I'm going to pull out a "Keynesianism" to share. Progressives, by the way, love the Keynester. John Maynard Keynes once quipped, when asked about the long-run said, "In the long-run, we're all dead."

Setting the tone for serious debate over economic theory for the last eighty years. So much so, that most of the intellectual debate over economic theory has been determined by a long view--of some eighty years--that no longer reflects the speed with which economic decisions are today made. The close to paralytic view of Progressive economists matches the pace of many of their critical current initiatives, from limiting free-trade, to re-introducing railways as the mode of transportation of the future.

Bill, our hippie, has dope to sell and bills to pay. How does Bill rationally price his weed?

The Labour Theory of Value posits, "from each according to his ability, to each according to his need." N'est ce pas? Bill's need is imminent. He needs to sell enough weed to cover his crib, feed and whatever encumbrances he chooses to shower himself with. The anti-market concept of "to each according to his need" is the nexus of Billy's existence. To Billy, having for himself over-arches the claims others may have to their own needs. While the Labour Theory of Value purports to prove that Capitalism is Theft, it ignores the fact that the Labour Theory of Value is itself the source of most crimes, petty and grand.

The Progressive can make claims about social responsibility, but it is only the Capitalist that recognizes the autonomous nature of Man. Our ability to exist independently. We aren't really very good at hiving.

So, finally, poor Bill. The hippie drug dealer. With some really good pot, and some meh pot.

Billy chooses to sell the meh pot for $80.00 per lid. Twenty lids per month. Keeping it under the radar. And yet, what is it that allows Bill to do this?

The willingness of the purchaser to pay $80.00 dollars per lid. (At least twenty times per month.) Billy cannot sell his good stuff.

Again, there's a lot of literature about why Bill cannot sell the good stuff. Bill knows from his past experience--shades of Labour Theory--that he has sold twenty lids a month for eighty bucks, and has no reasonable expectation that he shouldn't be able to sell another twenty lids for the same price, next month. That is, Bill has expectations that drive his beliefs on what appropriate pricing should be, and therefore, will be. As much as Billy wants to believe that his pricing theory is based upon another principle, that he needs to price the fruit of his efforts in order to return to him "according to his need," it isn't so, at all.

Bill's view of the appropriate pricing for his weed is based upon his experience, and the need to cover his bills. It is based upon his recognition that his supply of weed will allow him to exist only if his pricing is set at a level that the excess of his revenue flow is adequate to cover the costs associated with his continued existence. Without even recognizing, or giving credit to guys like Drucker, Billy has become another case study of how profitability serves as a report card as to how well drug dealers like Bill are doing. Bill's understanding that economic activity serves to provide him his subsistence is a first step. Yet, being on the lowest of the rungs of our society's economic ladder, is unable to see how his philosophical inconsistencies are actually the result of his own, autonomous existence. Thankfully, Bill's use of his own product will continue to fog his perceptions, making his own self-actualization impossible.

But druggies never were about teh smart.

Tonight we talked about equilibrium, and states of equilibrium. We talked about the principles of markets; free sellers and free buyers of goods and services. We touched again upon the marginal propensity to consume, and that at below subsistence levels, we tend to spend all of the revenue/income we receive. We talked about constraints that are imposed by others through the introduction of externalities. We talked about endogenous versus exogenous variables. We talked about price theory, and determined that the buyer of the good or service was the determinant of the price of that good or service. We talked about how we may attempt to apply normative values to the discovery of price, but that the actual price paid is an autonomous function of the buyer. We talked about the comparative values of Keynesian and Rational Expectations economics.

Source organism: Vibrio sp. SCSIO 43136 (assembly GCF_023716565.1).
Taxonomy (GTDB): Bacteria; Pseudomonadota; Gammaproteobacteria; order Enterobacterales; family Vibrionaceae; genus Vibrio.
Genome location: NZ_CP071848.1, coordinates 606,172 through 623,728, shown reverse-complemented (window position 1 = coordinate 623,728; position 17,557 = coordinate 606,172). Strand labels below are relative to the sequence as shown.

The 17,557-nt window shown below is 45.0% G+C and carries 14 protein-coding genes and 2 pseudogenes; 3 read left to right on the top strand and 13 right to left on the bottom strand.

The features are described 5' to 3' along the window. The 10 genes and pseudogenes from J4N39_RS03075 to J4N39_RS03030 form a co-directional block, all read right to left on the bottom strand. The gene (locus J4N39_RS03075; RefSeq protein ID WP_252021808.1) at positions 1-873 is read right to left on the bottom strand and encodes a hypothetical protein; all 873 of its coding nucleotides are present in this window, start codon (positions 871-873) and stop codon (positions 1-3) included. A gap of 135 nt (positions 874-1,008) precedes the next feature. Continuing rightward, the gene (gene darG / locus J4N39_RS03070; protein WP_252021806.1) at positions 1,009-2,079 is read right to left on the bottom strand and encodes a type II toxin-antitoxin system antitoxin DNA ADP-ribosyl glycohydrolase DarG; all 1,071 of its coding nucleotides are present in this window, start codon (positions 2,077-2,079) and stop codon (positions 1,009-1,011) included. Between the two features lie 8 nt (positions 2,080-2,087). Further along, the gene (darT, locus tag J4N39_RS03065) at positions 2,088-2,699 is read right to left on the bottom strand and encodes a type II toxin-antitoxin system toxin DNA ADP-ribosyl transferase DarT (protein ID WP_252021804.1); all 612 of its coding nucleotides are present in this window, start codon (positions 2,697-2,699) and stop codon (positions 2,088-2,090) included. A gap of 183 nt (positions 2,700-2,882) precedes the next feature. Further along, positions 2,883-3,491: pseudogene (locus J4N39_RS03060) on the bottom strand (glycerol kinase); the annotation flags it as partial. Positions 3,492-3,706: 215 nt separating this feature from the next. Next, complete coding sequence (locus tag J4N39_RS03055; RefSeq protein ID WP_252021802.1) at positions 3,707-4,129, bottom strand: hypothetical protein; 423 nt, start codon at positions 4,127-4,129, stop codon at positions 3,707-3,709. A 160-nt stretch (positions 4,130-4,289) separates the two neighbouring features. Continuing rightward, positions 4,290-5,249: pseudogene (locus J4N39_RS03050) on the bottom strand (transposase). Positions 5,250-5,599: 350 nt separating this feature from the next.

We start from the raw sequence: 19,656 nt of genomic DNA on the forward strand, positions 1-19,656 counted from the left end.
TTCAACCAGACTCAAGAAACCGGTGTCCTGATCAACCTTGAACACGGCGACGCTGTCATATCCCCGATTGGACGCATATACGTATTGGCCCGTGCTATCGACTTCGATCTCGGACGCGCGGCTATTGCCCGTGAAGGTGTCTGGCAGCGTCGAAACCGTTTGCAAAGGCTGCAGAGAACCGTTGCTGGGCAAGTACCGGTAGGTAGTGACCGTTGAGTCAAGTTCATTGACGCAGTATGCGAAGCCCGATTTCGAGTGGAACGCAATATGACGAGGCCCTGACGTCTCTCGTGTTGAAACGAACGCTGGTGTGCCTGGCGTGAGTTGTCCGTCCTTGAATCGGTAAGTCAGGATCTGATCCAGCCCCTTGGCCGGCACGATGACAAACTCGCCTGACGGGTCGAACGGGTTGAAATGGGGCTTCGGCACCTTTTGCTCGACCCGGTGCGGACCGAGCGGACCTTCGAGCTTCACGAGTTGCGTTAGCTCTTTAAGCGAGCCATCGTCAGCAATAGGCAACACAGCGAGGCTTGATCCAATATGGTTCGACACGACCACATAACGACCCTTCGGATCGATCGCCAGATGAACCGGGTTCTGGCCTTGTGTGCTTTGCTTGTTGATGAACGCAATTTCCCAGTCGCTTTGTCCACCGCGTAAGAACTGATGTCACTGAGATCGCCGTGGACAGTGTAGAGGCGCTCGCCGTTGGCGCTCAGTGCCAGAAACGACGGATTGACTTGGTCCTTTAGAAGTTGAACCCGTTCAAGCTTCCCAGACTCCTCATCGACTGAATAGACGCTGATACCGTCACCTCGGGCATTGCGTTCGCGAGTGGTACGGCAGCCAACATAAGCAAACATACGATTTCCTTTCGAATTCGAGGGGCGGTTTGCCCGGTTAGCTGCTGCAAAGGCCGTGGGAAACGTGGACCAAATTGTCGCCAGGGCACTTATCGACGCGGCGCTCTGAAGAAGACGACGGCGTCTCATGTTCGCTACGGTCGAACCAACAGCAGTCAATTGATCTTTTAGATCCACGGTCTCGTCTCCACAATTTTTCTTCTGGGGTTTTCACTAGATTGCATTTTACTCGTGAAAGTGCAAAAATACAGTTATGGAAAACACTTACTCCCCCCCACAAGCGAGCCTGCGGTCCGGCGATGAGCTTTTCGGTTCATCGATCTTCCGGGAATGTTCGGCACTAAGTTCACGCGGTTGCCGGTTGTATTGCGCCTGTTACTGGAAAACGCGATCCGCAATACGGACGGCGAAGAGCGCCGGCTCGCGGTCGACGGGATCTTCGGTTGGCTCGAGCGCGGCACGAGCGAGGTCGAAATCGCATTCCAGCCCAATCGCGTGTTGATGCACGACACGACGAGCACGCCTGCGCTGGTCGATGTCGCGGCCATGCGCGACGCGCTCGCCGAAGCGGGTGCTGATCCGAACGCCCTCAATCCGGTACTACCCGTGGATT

MAX Redline said...

If Bill needs to sell at $80/oz but his neighbor in the complex can sell for $75, then the buyer will purchase from the neighbor and spend the remaining $5 on Cheetohs at the nearby Safeway. Bill has no choice but to beat the price, even if that means he has to purchase less expensive snacks for himself. Otherwise, he's left with a pound of pot and no cash.

Of course, he could shoot the neighbor, but this course of action raises other issues which may harsh the buzz. The question becomes whether the risk associated with eliminating the competition is outweighed by the benefit of securing a temporary monopoly, which would allow Bill to raise the price.

In this situation, the buyer has no choice but to meet the price and forego the Cheetohs.

ZZMike said...

I get the feeling I'm visiting someone I've read before, with a different name.

Talking about the Price of Things reminds me of the little essay, "I, pencil" - various sources, here's one:

I, Pencil

... which, as you'll remember, starts out

"I am a lead pencil—the ordinary wooden pencil familiar to all boys and girls and adults who can read and write.
. . .
Yet, not a single person on the face of this earth knows how to make me."

The essence is that word "single".

Your essay and the Pencil essay struck a chord because there's a new book out:

Your Teacher Said WHAT?

Partway through, Joe Kernen puts the same story to his son, this time using shoelaces.

One of the Big Questions in both places is, who tells the maker how many to make, and who tells him how much to charge?

Ten Mile Island said...


Quit reading ahead. Let the other kids catch up.


Now who could that be? I'm flattered, I guess, but chances are whoever you're referring to has simply disappeared.